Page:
Early Television
Early Television
Early Television
Early Television
Early Television Early Television

Picture Tubes

RCA Experimental Flat CRT

Early Television

Early Television

Early Television

This tube is apparently an experimental flat CRT, probably color. Maybe called a "Lollipop" tube.

The tube was in the collection of the Sarnoff Library and was donated to the Early Television Museum when the library closed. Thanks to Dave Sica and John Tyminski for rescuing it and delivering it to the museum.

Bill Gallas wrote:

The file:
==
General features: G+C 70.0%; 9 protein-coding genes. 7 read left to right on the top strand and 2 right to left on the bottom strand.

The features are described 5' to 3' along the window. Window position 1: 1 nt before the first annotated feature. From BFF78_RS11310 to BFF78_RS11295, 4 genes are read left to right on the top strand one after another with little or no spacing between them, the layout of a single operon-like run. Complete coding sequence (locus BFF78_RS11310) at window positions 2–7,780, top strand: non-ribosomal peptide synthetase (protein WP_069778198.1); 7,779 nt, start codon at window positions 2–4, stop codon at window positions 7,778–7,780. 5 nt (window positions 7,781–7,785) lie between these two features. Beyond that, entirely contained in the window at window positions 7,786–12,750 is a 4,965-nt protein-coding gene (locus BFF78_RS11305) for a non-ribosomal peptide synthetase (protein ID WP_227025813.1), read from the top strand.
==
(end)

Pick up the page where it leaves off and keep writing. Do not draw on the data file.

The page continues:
As a new associate joining RCA labs in October of 1982 I worked on uProcessor based TV tuners, IR remotes, CED disc games and apps, Digital video, and Home PC projects. Approximately mid 1983 I saw a demo of a "flat" CRT TV system. There was a large (42u) rack of equipment driving a Flat CRT  lollipop tube that was hand manufactured at RCA lab's model shop. The video was sharp and of very good quality for a developmental system. There were both color as well as monochrome tubes of differing diagonal measurements The demo was of the mono-chrome version of the Flat CRT.. On the back of the tube (opposite the viewing screen) was a magnetic coil assembly and a yoke was fitted to the tube neck. The yoke was used to sweep the electron beam and the back magnetic assembly bent the electron beam 90 degrees to hit the screen phosphors at right angles to the screen surface. The tube glass was a funnel assembly and a front and rear flat screen assembly. The internal display elements (phosphors) were affixed to the front screen and the two halves were cemented together. The funnel assembly with the electron gun was then cemented to the screen carrier. The small stub to the right of the gun neck is the second anode connection. A vacuum port at the pin end of the neck was used to pull a high vacuum to enable CRT operation. In late 1983 or early 1984 I heard that the entire project had been cancelled and all the equipment destroyed. Sorry I don't have any pictures as cameras were forbidden, only corporate sponsored photography was allowed in those days.